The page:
What my surgeon had emphasized beforehand was that it was not a pig heart, per se, not like back in the 2020s, when the organ came directly from an animal, but a lab-grown descendant of a pig’s heart. The descendant heart of a sow named Buster, in fact, whose genes had been modified to allow its parts to join the human family.
“Same as a human heart in almost every way,” the surgeon said. “About 97% of the mass of a human heart.”
I lay there day after day, not impatient, not annoyed, not itching to argue, wondering about my missing 3%.
Sometime after I began awakening regularly – three or 10 or 37 days after I first opened my eyes – my voice returned. I asked my nurse her name.
“My name is Mona, sunshine.”
She was swabbing my incision. She didn’t ask my name and in the moment I didn’t consider that she already knew it.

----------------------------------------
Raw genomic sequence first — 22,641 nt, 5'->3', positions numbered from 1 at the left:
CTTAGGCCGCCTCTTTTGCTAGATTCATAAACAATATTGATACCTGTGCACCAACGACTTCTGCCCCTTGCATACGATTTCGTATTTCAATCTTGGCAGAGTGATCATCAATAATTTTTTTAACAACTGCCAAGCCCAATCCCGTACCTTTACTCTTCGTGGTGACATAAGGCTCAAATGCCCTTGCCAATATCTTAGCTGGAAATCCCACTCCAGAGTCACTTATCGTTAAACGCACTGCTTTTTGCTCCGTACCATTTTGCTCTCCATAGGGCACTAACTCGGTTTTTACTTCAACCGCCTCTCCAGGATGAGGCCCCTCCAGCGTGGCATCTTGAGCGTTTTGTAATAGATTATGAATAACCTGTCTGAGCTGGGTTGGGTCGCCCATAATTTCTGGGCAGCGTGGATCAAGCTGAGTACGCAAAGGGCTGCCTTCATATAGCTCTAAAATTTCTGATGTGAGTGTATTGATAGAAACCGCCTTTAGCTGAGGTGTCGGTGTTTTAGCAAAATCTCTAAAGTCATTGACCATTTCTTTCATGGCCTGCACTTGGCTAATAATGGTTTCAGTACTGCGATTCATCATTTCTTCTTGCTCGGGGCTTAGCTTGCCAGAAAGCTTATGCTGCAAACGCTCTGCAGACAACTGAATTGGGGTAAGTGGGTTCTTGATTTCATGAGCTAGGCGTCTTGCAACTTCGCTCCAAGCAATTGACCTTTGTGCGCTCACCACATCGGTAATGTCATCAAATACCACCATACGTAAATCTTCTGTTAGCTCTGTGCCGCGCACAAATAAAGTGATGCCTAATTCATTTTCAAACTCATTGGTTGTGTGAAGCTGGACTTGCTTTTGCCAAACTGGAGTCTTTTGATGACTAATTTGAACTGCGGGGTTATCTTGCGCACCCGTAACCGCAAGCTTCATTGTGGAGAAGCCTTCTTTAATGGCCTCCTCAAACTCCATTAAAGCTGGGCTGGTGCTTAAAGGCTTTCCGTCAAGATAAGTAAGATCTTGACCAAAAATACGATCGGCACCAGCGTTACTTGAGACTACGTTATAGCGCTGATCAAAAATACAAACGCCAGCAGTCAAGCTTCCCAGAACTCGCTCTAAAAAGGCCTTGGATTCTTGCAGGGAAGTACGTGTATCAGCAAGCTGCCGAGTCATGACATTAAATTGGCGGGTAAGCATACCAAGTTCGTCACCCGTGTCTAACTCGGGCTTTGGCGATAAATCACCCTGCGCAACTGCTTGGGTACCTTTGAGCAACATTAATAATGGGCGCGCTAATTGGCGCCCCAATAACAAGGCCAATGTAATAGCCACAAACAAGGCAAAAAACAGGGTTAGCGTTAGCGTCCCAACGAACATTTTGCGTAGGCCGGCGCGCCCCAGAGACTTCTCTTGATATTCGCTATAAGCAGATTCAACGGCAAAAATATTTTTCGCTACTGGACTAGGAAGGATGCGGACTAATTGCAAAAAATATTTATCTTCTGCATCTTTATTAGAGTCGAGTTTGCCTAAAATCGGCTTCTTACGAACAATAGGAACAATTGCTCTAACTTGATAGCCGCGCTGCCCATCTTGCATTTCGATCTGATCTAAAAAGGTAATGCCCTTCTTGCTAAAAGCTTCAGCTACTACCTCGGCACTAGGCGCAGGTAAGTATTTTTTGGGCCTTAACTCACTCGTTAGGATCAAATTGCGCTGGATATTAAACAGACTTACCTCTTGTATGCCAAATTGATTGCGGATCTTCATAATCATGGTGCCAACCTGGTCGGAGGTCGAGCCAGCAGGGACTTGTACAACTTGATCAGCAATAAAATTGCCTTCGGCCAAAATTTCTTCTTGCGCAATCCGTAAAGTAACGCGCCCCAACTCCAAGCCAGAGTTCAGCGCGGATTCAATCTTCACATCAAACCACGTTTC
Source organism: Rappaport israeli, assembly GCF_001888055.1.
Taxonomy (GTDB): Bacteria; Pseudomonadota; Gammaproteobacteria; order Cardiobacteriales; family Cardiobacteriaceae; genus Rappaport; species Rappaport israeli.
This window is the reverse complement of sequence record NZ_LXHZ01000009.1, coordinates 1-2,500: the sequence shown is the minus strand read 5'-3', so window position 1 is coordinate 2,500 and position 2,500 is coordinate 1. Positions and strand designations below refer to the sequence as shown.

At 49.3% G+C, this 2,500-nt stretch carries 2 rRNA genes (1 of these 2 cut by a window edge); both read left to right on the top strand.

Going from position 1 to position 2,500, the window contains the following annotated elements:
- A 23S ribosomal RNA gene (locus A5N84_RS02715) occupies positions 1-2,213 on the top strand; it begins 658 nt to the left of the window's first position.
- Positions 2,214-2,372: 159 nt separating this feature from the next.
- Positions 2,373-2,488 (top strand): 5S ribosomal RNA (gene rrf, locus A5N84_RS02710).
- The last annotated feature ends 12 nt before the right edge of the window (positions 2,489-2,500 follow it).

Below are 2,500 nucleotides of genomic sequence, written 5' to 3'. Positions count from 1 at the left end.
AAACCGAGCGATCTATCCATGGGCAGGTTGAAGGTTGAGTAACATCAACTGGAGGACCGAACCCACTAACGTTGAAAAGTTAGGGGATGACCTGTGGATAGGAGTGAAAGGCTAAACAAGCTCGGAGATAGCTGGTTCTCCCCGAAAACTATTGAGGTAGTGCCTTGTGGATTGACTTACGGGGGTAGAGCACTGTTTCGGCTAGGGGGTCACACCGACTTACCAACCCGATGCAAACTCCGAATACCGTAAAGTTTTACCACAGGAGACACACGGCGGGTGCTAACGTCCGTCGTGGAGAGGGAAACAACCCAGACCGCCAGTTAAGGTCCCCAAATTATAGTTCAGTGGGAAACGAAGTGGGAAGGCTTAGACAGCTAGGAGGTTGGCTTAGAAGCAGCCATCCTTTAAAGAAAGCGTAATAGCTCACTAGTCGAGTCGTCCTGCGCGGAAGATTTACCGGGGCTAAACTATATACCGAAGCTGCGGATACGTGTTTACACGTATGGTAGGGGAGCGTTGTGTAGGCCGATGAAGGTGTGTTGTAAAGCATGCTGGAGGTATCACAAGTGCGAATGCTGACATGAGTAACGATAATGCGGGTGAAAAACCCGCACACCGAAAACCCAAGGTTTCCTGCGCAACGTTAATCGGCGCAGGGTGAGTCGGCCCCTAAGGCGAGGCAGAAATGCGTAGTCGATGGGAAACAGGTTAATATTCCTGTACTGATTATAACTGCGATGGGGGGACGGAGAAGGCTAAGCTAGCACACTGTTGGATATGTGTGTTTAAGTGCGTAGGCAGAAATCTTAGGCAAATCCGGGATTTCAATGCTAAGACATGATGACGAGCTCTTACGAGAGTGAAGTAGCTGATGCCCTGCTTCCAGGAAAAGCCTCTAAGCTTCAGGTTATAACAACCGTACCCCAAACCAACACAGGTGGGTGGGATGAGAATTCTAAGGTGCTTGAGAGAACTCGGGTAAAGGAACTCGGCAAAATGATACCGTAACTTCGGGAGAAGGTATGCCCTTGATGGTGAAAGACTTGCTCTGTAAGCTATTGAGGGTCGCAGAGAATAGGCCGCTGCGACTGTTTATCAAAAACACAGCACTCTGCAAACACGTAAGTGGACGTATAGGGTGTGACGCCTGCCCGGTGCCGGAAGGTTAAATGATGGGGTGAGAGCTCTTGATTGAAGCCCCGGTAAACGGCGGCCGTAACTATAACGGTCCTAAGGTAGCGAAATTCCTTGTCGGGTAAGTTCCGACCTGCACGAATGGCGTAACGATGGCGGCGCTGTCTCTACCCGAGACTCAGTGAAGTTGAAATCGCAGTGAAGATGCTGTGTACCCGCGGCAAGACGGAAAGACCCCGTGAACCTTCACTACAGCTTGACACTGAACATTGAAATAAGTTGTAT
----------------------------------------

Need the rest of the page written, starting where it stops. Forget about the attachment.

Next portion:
I waited a minute, and then said, “My name is … Slim Shady.”
The skin around her eyes crinkled.
“Hey, Slim,” she said, a tinkle of laughter in the words.
After another minute, I asked, “Are you married?”
Her eyes turned grimly to mine.
“The rules apply either way,” she said.
Uncle Arleth, my business partner, visited. He was my third visitor, following my daughter, who stayed for 22 minutes and looked at her phone five times, and my brother, who brought papers from my ex-wife for me to sign and stayed for 17 minutes. Everyone had to be cloaked and covered up to keep my environment sterile. I took detached note of these visits, these insults against my person, but did not brood or stew.
I am a disliked person, I thought calmly.
“We gotta make a call,” Arleth said. “Due date is Tuesday.”
He pronounced it “Tuesdee.” Under the bleachy smell, I could detect notes of skunky manure, so I knew he’d come straight from the mink farm. We owed money we could not pay, and he wanted us to declare bankruptcy and salvage our financial futures in this fur-free age. I wanted to stick with it and refinance one more time. This had seemed important to me – urgently, furiously important – though I was having a hard time remembering why.